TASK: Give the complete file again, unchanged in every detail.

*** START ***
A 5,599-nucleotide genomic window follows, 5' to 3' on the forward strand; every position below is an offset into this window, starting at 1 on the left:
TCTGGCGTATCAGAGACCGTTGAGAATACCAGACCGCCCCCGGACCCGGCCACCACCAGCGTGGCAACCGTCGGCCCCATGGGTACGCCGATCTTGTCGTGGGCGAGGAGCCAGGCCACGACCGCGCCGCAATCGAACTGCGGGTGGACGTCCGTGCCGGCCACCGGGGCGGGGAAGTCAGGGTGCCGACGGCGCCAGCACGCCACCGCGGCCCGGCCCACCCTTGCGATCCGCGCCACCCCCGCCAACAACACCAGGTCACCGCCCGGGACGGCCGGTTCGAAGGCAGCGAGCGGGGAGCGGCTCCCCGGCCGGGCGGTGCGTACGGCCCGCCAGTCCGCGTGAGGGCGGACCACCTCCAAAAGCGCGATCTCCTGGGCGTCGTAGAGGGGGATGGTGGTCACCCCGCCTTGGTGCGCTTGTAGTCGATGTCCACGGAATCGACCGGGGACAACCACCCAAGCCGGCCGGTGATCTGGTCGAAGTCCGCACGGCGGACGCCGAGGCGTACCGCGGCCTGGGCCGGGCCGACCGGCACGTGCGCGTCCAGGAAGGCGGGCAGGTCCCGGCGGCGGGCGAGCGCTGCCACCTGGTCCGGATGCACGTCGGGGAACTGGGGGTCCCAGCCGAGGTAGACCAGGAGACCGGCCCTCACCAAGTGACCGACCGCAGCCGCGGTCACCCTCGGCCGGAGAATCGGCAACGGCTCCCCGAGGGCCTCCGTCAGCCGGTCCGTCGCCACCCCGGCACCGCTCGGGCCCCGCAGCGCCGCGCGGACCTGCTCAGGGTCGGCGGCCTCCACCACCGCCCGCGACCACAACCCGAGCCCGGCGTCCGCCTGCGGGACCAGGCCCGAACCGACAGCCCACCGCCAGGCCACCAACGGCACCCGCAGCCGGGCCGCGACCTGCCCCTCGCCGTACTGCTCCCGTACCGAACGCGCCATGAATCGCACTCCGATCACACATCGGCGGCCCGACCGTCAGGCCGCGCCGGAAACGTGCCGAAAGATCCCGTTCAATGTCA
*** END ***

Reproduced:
A 5,599-nucleotide genomic window follows, 5' to 3' on the forward strand; every position below is an offset into this window, starting at 1 on the left:
TCTGGCGTATCAGAGACCGTTGAGAATACCAGACCGCCCCCGGACCCGGCCACCACCAGCGTGGCAACCGTCGGCCCCATGGGTACGCCGATCTTGTCGTGGGCGAGGAGCCAGGCCACGACCGCGCCGCAATCGAACTGCGGGTGGACGTCCGTGCCGGCCACCGGGGCGGGGAAGTCAGGGTGCCGACGGCGCCAGCACGCCACCGCGGCCCGGCCCACCCTTGCGATCCGCGCCACCCCCGCCAACAACACCAGGTCACCGCCCGGGACGGCCGGTTCGAAGGCAGCGAGCGGGGAGCGGCTCCCCGGCCGGGCGGTGCGTACGGCCCGCCAGTCCGCGTGAGGGCGGACCACCTCCAAAAGCGCGATCTCCTGGGCGTCGTAGAGGGGGATGGTGGTCACCCCGCCTTGGTGCGCTTGTAGTCGATGTCCACGGAATCGACCGGGGACAACCACCCAAGCCGGCCGGTGATCTGGTCGAAGTCCGCACGGCGGACGCCGAGGCGTACCGCGGCCTGGGCCGGGCCGACCGGCACGTGCGCGTCCAGGAAGGCGGGCAGGTCCCGGCGGCGGGCGAGCGCTGCCACCTGGTCCGGATGCACGTCGGGGAACTGGGGGTCCCAGCCGAGGTAGACCAGGAGACCGGCCCTCACCAAGTGACCGACCGCAGCCGCGGTCACCCTCGGCCGGAGAATCGGCAACGGCTCCCCGAGGGCCTCCGTCAGCCGGTCCGTCGCCACCCCGGCACCGCTCGGGCCCCGCAGCGCCGCGCGGACCTGCTCAGGGTCGGCGGCCTCCACCACCGCCCGCGACCACAACCCGAGCCCGGCGTCCGCCTGCGGGACCAGGCCCGAACCGACAGCCCACCGCCAGGCCACCAACGGCACCCGCAGCCGGGCCGCGACCTGCCCCTCGCCGTACTGCTCCCGTACCGAACGCGCCATGAATCGCACTCCGATCACACATCGGCGGCCCGACCGTCAGGCCGCGCCGGAAACGTGCCGAAAGATCCCGTTCAATGTCA